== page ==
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North Fork Animal Welfare League

Over the past two decades, I’ve learned a lot about animals and the people who love them in my role as executive director of North Fork Animal Welfare League.

No two days there are ever the same and I’m grateful to work alongside a team tirelessly dedicated to helping animals in need — from dogs and cats to iguanas and parrots, even owls and turtles … The list goes on!

The League has been serving the community for over 50 years and it is our hope that this column, which will appear regularly in The Suffolk Times and Riverhead News-Review, will allow us to answer questions you may have about our programs and policies or the services we provide. We also have trainers and vets on call to share their expertise about animal care and behavior.

For this inaugural column, I’m responding to frequently asked questions about North Fork Animal Welfare League.

What is the relationship between the League and the towns of Southold and Riverhead?

The League is proud to be trusted with the responsibility of being contracted to operate municipal animal care and control programs for the towns of Southold and Riverhead.

What exactly is the league contracted to do and why?

New York State requires each municipality to provide services that include the licensing and identification of dogs and the seizure of stray dogs. These mandated services must also include the protection of the dog population and the protection of people, domestic animals and livestock from dog attacks. Most of these obligatory duties were put on the books many years ago to prevent the spread of rabies by dogs and to protect other animals. Municipalities can administer these services themselves, through civil service employees, or can contract them out to an incorporated animal protective association. Southold and Riverhead towns decided that the animals in their communities were best served by contracting out their state-mandated animal care and control services to the League.

What is the difference between a municipal shelter and a private shelter like Kent or Bide-a-Wee?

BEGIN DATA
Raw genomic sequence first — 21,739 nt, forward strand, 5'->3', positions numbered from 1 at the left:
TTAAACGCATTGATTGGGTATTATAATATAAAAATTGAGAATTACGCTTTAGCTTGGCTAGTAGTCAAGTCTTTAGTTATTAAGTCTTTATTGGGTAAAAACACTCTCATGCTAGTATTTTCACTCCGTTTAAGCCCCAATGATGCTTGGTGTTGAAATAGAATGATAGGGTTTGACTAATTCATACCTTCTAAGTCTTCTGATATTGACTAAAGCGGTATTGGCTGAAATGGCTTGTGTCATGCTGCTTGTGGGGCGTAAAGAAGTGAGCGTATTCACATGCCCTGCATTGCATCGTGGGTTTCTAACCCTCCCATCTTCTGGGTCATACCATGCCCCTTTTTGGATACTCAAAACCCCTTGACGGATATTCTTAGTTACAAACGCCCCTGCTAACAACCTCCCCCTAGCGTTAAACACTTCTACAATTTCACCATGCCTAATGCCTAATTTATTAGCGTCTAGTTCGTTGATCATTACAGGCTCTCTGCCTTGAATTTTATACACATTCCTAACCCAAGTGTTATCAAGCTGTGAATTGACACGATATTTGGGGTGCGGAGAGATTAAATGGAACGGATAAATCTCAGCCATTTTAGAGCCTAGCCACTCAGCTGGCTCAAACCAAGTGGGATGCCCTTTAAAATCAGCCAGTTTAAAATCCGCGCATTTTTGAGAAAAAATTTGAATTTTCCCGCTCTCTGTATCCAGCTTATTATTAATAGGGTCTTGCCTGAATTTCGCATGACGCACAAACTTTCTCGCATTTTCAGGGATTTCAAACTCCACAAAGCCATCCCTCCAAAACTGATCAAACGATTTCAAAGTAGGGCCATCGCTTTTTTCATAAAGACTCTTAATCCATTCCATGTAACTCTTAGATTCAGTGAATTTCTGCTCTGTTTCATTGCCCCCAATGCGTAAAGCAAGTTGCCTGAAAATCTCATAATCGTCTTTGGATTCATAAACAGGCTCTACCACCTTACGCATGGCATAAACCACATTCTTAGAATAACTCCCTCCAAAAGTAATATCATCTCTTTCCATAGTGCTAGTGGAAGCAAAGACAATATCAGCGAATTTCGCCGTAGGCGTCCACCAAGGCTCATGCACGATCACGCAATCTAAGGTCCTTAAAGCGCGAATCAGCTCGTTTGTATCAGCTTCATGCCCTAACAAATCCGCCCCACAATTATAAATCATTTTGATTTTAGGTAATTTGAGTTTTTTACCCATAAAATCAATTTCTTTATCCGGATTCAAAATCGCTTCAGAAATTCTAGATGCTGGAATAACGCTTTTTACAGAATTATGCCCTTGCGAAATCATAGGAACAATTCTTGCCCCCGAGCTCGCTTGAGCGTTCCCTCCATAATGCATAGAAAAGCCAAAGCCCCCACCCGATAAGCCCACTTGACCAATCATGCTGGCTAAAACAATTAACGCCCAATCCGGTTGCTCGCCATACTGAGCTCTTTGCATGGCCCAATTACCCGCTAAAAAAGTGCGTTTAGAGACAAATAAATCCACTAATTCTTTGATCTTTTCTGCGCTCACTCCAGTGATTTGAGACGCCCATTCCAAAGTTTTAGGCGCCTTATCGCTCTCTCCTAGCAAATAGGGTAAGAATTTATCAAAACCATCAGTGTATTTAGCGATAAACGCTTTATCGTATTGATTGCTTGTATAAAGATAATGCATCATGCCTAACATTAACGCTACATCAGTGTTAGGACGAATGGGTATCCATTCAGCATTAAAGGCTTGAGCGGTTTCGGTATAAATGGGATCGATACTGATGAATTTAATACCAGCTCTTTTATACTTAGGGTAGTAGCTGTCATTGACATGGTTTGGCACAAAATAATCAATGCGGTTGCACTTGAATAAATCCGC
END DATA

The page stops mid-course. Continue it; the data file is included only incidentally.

Private shelters are just that — private. They are not required to enforce state-mandated animal control. The most significant difference between private and municipal shelters is where the animals in their care come from. Private shelters are not allowed to pick up stray or loose dogs from the streets, and there are good reasons for this.

If you lose your dog — and most dog owners have experienced that horrible moment when their dog slips through their legs and out the door — you need to know where to look. Municipal shelters are the only place that can legally accept a stray dog and are required by law to pick up and house any dogs running at large within their municipality. The animals accepted into private shelters can only come directly from owners who can no longer care for them or from other shelters or rescue groups.

How do the municipalities benefit from contracting with the League?

Towns have the huge responsibility of providing myriad important services to their residents, and town budgets never seem to be quite large enough to do everything everyone expects. Animal care and control is most often allocated the minimal financial compensation required to provide for the work considered compulsory by the state. This leaves out a whole lot of stuff we here at the League think is really important. The partnerships created by our contracts transfer most of the state-mandated responsibilities from the towns to the League. The towns pay us the “minimal financial compensation” they would otherwise spend.

How does the League cover other costs?

We are a nonprofit organization that raises additional needed funds through donations. These contributions allow us to provide comprehensive services that result in a culture of kindness and humanity for animals in our community that we can all be proud of. The League strives to improve the lives of all needy and homeless animals in our community, and our community is forever expanding. Issues of animal overpopulation and good stewardship cannot be solved by a single organization working in a vacuum of geographic limitations. The animal welfare field tried this for years and made limited progress. True progress comes with collaboration, resource pooling and an operational approach that includes a much broader sense of responsibility. The synergetic relationships that are essential if we are to reach our goal of a good home for every companion animal are based on knowledge and understanding.

Please send questions for future columns to [email protected]. We look forward to hearing from you!

Top photo: Holly, a 5-year-old mixed breed, waits for a treat in the shelter’s classroom. Holly and her daughter, Tay-Tay, both of whom suffered from a severe skin condition and were taken in after their owners became homeless, are now available for adoption. (Credit: Paul Squire)

Gillian Wood Pultz is the executive director of North Fork Animal Welfare League.